Students at Gustavus Adolphus College watch a live game of the video game Starcraft in a tournament. Most of the players in the tournament, organized by a professor and student, chose to play from their rooms, where they’re more comfortable.

The game has just hit the 20-minute mark and after a brief period of dominance, the player who calls himself Deadhead is not adapting.

"He keeps expanding, but it's not going to change his unit composition," Gustavus Adolphus College assistant professor Choong-Soo Lee says, commenting on the battle as the game is projected on a screen.

It¹s true — Deadhead (real name: Jason Quiram) is on his way to amassing more resources than his opponent. But he continues to rely on tactics that are no longer working. The small lead he¹d built is evaporating.

His opponent, tdrules (real name: Derek Evenson), has fended off the attack, built a well balanced army and clawed his way back into this semifinal match.

"Oh, ohhhh," spectator Cory Ruegg says, wincing. Ruegg helped organize this tournament of the video game Starcraft 2, where players choose one of three "races," accumulate resources, use them to buy attacking units and destroy their opponent.

Ruegg plays the same race as Deadhead, the alien Protoss. Watching his favorite race lose this way, slowly, is unpleasant even when he's not playing.

After he accumulates a big enough advantage, tdrules busts his opponent's defenses down and takes the game.

Evenson's friends, who¹d been watching his games, say afterward he's not the kind of person who plays games to have fun. He plays to win.

"Yeah, that's completely accurate," Evenson says later.

It might seem like a misnomer, or maybe several: a video game that evokes fierce competition, is watched by spectators and challenges intellect as much as reflexes.

“Some parents might encourage their kids to play chess, but they never encourage them to play video games,” says Lee, the assistant professor.

There may be a few exceptions, including Starcraft 2, a game in the real-time strategy genre (as compared to games where each player takes turns). The basic idea is to accumulate resources, use them to buy attacking units and destroy your opponent.

“Not every video game is bad, not just a time waster,” Lee says.

He decided to hold the 16-player tournament during January at Gustavus, a time when teachers are asked to keep their students busy. Keeping busy and playing video games seem like an oxymoron, but not to Lee.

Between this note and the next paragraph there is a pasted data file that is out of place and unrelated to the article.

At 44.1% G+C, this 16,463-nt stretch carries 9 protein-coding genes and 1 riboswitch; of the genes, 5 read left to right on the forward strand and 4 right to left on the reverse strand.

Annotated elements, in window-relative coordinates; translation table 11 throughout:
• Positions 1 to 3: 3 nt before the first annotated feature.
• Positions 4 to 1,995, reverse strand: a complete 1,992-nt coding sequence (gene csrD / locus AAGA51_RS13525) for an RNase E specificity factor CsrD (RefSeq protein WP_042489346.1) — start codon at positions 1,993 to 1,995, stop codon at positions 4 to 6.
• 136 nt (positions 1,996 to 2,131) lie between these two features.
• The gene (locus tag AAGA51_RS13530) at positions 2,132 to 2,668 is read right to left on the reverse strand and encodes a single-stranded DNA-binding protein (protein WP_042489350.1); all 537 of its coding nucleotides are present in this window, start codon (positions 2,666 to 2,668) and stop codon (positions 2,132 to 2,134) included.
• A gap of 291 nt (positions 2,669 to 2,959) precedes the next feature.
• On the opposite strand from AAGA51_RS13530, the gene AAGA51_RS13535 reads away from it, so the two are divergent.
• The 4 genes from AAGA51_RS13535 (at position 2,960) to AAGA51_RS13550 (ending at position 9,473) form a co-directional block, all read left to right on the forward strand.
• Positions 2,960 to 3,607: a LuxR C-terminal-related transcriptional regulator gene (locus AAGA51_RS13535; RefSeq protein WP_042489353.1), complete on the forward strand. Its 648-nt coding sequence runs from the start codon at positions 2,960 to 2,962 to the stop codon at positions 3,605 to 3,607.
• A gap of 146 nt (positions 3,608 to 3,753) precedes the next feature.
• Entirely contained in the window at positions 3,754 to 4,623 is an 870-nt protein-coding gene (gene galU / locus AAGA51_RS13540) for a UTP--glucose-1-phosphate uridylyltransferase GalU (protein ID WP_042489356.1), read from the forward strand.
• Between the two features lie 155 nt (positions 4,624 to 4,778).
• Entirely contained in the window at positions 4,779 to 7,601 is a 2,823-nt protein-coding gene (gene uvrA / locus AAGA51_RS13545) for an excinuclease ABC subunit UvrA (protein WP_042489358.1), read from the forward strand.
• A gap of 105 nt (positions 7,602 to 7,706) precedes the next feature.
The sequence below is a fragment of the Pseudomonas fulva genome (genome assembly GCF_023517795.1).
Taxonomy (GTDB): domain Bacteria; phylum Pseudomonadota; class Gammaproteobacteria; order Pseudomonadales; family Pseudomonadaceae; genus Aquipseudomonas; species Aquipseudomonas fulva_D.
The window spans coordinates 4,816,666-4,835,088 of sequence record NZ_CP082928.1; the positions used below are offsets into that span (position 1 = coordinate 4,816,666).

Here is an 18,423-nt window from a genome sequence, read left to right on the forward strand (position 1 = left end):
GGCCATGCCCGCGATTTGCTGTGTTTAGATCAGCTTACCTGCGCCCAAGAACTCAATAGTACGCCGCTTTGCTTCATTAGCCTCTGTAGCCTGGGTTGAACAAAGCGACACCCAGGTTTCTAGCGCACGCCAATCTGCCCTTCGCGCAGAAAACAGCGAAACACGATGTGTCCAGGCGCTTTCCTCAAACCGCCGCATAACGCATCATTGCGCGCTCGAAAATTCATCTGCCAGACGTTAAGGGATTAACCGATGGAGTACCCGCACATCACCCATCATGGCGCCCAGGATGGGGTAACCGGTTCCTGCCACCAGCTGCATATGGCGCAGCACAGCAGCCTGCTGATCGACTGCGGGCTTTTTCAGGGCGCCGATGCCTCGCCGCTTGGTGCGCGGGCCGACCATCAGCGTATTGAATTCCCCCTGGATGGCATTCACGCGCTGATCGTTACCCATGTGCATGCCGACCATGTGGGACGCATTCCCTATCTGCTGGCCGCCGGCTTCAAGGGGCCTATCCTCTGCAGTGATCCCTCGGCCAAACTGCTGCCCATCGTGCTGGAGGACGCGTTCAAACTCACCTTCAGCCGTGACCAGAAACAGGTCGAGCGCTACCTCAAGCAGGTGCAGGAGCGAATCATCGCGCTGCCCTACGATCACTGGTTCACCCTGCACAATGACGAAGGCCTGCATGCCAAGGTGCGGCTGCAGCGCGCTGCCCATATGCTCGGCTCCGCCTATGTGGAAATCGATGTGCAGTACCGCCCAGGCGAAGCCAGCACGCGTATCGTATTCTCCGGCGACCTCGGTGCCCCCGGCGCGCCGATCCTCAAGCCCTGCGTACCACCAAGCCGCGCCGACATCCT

“I’ve heard people say it’s chess on steroids,” he says.

Still, he advises his students to “not play all the time.”

“As everything goes, it’s good in moderation.”

The professionals — yes, the people who play tournaments with five-figure payouts — will often play at a blistering speed of 300 actions per minute (or apm, as it’s known).

At the Gustavus tournament, the top two competitors play at an average speed of 70 to 80 apm.

Even when he was behind and holed up in his base while playing against Deadhead in the semis, Evenson kept his confidence.

“In my mind, I knew if I could get past this little hump ... If I just keep my cool, I could push through it and win,” he says after the game. He’d kept up his surveillance and knew his opponent was pouring money into static defenses, typically a mistake for his race in one-on-one matches.

The comparison between chess and Starcraft is limited, naturally, but both games have generic opening sequences followed by play of increased creativity and adaptability.

There’s already a culture of watching games played live on television in Korea, but it hasn’t taken hold in America.

Gustavus sophomore Josh Connell hasn’t played much but enjoyed watching the games in this tournament.

“You never really know who’s on top before the last push,” he says.

The finals, a best-of-five series, were played against Lucas Seewald.

“It’s gonna be tough,” Evenson, a sophomore, says beforehand. “I’m pretty sure he’s a better player than I am.”

The first game of the finals is close until the final minute of the half-hour contest, until Evenson demonstrates the importance of deciding where to fight. He’s a patient player, sitting outside his opponent’s base and baiting him until he gives in and attacks.

Evenson easily wins that encounter, and Seewald calls “gg” (for ”good game,” a good-natured surrender in gamer lingo).

Evenson also wins the much shorter second game with a well-executed but standard strategy that caught his opponent unprepared.

The third game, though, demonstrates the so-called "macro" level of the

game, which rewards players who are better at expanding across the map and

adding bases. Seewald is routinely losing his battles but has hidden a

money-making expansion. It¹s sort of like a big-box retailer undercutting

its smaller competitor and taking the short-term losses until the small

store can no longer afford to continue.

In the end, Evenson loses the game despite winning his battles.

The fourth game is somewhat anticlimactic as Seewald uses the workers he’s provided at the start of the game in an all-in attack. Some in the gaming world dismiss strategies like this as “cheese,” but it can be effective.

But not this time, as Evenson uses a more precise control of his own workers to take down his opponent’s, win the tournament and claim his prize — a $50 gift card from the campus bookstore.

Lee, the professor, says the critical thinking and adaptation skills exercised in Starcraft can be put to use in real life, like if you’re doing a job search and need to stay up to date in your field.

“There are different ways to look at the game instead of pure entertainment.”

On the Web: The replays of all the games in the tournament are available online at (a copy of the game is required to view them)


React to this story:

React to this story:


Recommended for you